A chance encounter.
Clearly the most sensible epilogue to my few hectic weeks in Madagascar would have been having an utterly relaxing stay on Nosy Be before returning home. But good sense has rarely come naturally to me and neither has being a beach bum, even when in the midst of such undeniably fine surroundings. So inevitably, it was not long before I started yearning for previously cherished pleasures of the country's wilder places. However, having already found Nosy Komba's supposed charms to be actually quite distasteful and knowing that Lokobe, the only reserve in the region, was off limits to tourists, my hopes of rekindling the love affair were admittedly not high.
Fortunately, that all changed when I happened upon Donald Retsila touting for business in his own gentle way on the beach. He was an immediately likable person and very well-informed too, especially about the alluring possibilities of the national park's buffer zone, which is actually accessible to visitors.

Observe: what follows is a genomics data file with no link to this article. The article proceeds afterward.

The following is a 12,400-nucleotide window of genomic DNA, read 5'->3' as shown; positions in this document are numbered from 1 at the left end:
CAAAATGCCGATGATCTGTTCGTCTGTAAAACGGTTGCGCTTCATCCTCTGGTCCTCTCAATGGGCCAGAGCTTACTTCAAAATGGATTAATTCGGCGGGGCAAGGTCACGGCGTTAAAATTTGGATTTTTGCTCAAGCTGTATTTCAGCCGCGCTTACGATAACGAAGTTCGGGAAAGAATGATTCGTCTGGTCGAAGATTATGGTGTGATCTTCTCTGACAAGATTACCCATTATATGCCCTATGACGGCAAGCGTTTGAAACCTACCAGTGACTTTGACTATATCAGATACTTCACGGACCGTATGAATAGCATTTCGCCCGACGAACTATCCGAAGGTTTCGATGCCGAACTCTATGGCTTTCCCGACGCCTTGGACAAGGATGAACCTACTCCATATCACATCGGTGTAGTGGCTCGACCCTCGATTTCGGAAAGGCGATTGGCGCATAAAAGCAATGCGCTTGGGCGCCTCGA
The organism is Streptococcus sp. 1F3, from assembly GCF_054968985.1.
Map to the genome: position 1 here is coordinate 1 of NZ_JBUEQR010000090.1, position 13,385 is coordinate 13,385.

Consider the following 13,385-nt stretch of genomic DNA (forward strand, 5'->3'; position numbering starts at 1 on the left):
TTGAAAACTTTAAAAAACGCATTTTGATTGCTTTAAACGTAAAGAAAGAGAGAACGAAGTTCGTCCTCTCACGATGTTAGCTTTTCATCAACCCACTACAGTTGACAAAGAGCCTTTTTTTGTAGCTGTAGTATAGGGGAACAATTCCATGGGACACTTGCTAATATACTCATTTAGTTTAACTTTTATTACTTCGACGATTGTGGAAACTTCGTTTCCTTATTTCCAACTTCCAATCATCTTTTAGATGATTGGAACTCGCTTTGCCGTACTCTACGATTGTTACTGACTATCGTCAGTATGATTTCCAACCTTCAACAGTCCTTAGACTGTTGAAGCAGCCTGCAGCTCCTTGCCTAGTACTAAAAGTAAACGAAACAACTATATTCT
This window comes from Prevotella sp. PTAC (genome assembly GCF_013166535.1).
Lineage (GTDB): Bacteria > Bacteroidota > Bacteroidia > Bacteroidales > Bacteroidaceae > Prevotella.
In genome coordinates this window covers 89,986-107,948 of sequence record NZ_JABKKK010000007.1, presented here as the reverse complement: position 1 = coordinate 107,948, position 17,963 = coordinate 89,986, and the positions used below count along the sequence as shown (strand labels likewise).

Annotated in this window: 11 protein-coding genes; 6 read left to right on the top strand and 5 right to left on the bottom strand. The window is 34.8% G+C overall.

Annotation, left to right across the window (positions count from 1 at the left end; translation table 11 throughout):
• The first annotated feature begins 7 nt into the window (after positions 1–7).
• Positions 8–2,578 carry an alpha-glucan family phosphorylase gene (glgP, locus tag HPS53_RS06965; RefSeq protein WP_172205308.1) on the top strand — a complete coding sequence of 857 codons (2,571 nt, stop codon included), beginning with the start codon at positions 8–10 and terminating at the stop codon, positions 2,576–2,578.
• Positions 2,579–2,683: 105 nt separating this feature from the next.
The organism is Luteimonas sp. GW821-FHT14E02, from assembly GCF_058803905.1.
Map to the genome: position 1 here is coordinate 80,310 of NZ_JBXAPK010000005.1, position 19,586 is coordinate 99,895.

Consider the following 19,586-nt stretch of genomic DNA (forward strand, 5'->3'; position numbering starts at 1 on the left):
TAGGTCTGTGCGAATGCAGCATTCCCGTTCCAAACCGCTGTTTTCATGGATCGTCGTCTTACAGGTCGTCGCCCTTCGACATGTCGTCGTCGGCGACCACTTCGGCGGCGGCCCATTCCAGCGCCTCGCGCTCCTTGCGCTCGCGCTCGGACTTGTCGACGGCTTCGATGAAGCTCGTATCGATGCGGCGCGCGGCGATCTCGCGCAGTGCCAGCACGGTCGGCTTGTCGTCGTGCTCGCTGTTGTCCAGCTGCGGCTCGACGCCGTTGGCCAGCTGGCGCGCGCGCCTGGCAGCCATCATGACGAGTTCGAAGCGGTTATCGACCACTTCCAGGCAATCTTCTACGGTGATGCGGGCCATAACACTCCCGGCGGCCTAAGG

The slow boat(s).
The very next morning we hit the dusty, bumpy roads. However, as the strictly protected area blocks direct access to our destination from the rest of the island, it was soon necessary to swap the car for a more time-honoured form of transport. So, we pushed on towards the awaiting pirogue, stopping only to admire the superbly vibrant markings of a panther chameleon, which surely proves that the alleged reptilian masters of disguise do not change colour to blend in with their surroundings.